Another false sheet of smugness from the media is the false alternative: If you doubt Mr. Steele, then you are a Trump supporter. The cable channels will tell you they won’t work on such a fragile intellectual base. Don’t believe them.

In M. Mayer’s book,

Natalia Veselnitskaya,

a Russian lawyer who worked with Mr. Simpson and later visited Trump Tower, rightly scoffs at the idea that the talented Mr. Steele, who had no relevant contacts, uncovered a conspiracy between Trump and Putin that eluded all Western intelligence agencies. When U.S. resources were finally deployed, the Justice Department’s Inspector General determined that Steele’s allegations were largely false, unverifiable, or derived from publicly available information. SYNC AND CORRECTIONS BY N17T01

Peter Strzok,

who tracked down Mr. Steele’s main sub-source, confirmed that Mr. Steele was unable to assess the reliability of the rumors he was reporting.

I could go on. If Mr Steele had had real contacts, he would not have relied on a peripatetic junior analyst and emigrant from Washington (of whom Mr Steele falsely claimed to be a Russian) whose sources were drinking buddies and a girlfriend in Cyprus; Mr Simpson would not be desperately bragging and blowing up the game

Sergei Millian,

a US-based real estate broker with modest ties to Mr Trump, in what Mr Meyer portrays as an attempt to make it clear to his friends in the media that Mr Steele had real sources.

The real story is revealed in Mr. Meyer’s book. Sir, I want to thank you for your support. Steele sold a degraded image of himself as a former intelligence officer. He hasn’t done any real work. Mr. Simpson did not rely on his experience as an investigative journalist. They were two empty shells selling a collection of lazy lies to intellectually lazy journalists. Now Messrs. Steele and Simpson will spend the rest of their lives lying to themselves that they didn’t get the job done, that they sold the last shreds of their reputation for a check whose amount will surprise no reader of this newspaper.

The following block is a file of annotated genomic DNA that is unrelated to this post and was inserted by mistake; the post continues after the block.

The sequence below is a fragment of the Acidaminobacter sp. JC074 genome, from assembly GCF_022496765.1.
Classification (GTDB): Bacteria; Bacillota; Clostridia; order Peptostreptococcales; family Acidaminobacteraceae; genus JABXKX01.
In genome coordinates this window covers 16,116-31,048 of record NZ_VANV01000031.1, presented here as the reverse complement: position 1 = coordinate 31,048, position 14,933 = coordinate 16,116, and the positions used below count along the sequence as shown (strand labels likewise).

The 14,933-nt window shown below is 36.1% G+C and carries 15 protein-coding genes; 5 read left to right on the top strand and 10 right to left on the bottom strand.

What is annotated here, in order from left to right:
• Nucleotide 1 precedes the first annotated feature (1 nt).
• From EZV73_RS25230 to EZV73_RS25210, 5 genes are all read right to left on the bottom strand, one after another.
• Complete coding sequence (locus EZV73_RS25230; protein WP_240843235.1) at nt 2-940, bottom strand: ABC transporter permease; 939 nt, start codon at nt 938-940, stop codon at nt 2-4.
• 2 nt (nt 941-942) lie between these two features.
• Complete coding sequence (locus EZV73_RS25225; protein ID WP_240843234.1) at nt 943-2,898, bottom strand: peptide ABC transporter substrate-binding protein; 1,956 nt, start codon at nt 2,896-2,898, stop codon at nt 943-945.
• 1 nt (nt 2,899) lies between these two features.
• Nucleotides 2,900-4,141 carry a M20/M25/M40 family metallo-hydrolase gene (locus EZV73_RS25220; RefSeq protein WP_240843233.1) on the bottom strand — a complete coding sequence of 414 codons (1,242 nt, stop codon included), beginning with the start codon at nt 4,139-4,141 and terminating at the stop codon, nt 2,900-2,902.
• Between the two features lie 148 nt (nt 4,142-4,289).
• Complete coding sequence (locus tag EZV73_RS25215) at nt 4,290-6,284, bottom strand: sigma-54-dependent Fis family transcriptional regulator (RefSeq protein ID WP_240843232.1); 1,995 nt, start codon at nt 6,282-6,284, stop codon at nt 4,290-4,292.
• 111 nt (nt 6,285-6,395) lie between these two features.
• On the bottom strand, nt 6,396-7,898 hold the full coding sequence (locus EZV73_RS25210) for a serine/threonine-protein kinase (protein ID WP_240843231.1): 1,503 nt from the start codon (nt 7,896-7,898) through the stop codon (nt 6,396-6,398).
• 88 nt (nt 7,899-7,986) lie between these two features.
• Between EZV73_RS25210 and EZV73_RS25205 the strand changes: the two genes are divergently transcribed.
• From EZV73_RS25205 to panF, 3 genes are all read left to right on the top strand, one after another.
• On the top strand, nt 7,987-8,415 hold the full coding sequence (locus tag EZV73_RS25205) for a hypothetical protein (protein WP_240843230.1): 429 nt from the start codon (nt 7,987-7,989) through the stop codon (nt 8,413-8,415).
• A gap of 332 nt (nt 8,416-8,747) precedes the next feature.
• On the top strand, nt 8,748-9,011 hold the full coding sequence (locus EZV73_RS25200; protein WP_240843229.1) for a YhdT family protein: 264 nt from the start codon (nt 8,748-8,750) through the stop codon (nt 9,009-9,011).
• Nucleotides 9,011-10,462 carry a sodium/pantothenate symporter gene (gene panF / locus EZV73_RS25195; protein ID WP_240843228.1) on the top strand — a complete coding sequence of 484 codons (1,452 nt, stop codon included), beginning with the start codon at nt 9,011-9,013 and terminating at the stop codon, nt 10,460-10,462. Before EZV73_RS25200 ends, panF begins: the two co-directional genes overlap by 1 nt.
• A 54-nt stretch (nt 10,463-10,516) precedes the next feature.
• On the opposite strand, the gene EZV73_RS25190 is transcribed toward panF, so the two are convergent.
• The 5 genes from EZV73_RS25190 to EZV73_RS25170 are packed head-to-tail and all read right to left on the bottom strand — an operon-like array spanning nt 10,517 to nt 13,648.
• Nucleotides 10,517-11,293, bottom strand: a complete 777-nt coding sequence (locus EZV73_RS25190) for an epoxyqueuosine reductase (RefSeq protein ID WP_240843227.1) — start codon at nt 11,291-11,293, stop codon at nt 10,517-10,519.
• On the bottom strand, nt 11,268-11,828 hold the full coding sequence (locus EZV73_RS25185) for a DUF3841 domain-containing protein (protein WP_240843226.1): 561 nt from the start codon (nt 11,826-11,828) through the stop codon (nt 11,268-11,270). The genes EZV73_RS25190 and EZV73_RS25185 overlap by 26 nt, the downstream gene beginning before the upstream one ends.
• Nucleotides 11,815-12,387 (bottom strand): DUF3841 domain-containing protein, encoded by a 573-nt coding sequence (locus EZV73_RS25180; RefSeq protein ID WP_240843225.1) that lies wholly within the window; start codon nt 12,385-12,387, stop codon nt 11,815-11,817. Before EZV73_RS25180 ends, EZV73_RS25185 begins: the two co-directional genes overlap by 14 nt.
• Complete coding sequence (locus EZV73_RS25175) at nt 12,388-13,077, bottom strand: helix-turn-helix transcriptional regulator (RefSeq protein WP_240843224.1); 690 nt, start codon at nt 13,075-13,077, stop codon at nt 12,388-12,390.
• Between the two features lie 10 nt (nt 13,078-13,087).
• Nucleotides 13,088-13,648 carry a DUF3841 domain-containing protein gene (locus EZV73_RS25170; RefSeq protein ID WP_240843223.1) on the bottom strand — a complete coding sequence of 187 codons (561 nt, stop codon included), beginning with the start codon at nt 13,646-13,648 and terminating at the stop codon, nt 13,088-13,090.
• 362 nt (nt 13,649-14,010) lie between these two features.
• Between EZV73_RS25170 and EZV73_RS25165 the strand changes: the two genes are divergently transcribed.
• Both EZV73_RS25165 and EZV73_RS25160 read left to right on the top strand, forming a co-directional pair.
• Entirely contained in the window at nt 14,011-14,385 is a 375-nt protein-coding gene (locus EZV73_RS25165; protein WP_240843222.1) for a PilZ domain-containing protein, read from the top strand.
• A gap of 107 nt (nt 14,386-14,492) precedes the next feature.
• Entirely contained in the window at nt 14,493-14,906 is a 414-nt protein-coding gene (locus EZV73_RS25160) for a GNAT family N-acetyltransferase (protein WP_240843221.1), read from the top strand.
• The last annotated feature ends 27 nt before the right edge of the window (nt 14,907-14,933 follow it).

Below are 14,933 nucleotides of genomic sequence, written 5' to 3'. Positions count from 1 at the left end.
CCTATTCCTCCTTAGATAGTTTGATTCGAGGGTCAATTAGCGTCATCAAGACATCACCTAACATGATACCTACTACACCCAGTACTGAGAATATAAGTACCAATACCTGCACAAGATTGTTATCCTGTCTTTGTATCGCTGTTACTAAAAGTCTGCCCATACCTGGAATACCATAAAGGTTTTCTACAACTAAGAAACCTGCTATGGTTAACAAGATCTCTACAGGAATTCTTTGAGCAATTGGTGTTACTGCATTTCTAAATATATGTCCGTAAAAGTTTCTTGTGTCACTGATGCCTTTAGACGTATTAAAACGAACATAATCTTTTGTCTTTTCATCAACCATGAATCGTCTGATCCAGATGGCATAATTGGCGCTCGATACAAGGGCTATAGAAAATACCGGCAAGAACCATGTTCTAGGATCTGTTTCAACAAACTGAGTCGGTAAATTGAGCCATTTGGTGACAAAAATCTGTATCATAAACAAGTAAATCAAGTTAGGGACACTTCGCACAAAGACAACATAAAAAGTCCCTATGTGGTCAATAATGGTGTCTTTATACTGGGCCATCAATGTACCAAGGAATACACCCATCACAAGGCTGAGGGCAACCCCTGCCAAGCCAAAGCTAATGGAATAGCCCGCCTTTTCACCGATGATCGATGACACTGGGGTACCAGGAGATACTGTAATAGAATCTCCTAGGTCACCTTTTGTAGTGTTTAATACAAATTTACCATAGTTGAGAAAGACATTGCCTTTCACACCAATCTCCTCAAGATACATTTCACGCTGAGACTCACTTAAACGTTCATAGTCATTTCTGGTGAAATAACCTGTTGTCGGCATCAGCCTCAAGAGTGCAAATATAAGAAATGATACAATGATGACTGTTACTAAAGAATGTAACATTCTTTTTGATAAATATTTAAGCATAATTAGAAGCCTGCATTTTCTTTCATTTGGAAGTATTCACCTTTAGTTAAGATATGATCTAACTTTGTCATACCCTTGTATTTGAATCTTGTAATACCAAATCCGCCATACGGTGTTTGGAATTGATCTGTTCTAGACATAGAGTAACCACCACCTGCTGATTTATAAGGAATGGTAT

At this point, Mayer describes a crucial consequence – Simpson’s creation, shortly after the dossier was released in early 2017, of a dark money operation, the Democratic Integrity Project, allegedly funded by…

Rob Reiner,

George Soros

and several liberal groups will be sending millions to Mr. Steele and Mr. Simpson next year. I think the likely goal was to keep them in the pool. The amount of money they received from Hillary and the Democratic campaign to create the dossier was minuscule compared to the personal interests of the two men now that the dossier has blown up in their faces. They could not have been seduced by the money that a conservative magazine or publisher could make by revealing the sordid truth about the Steele case, a revenge that would have been quite feasible for any of them.

Potomac Watch (12/12/19): Senate Judiciary Committee Chairman Lindsey Graham attacks the Clinton or Steele dossier after the release of Inspector General Michael Horowitz’s report. Image: Reuters/Erin Scott.

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Appeared in print on 26. May 2021.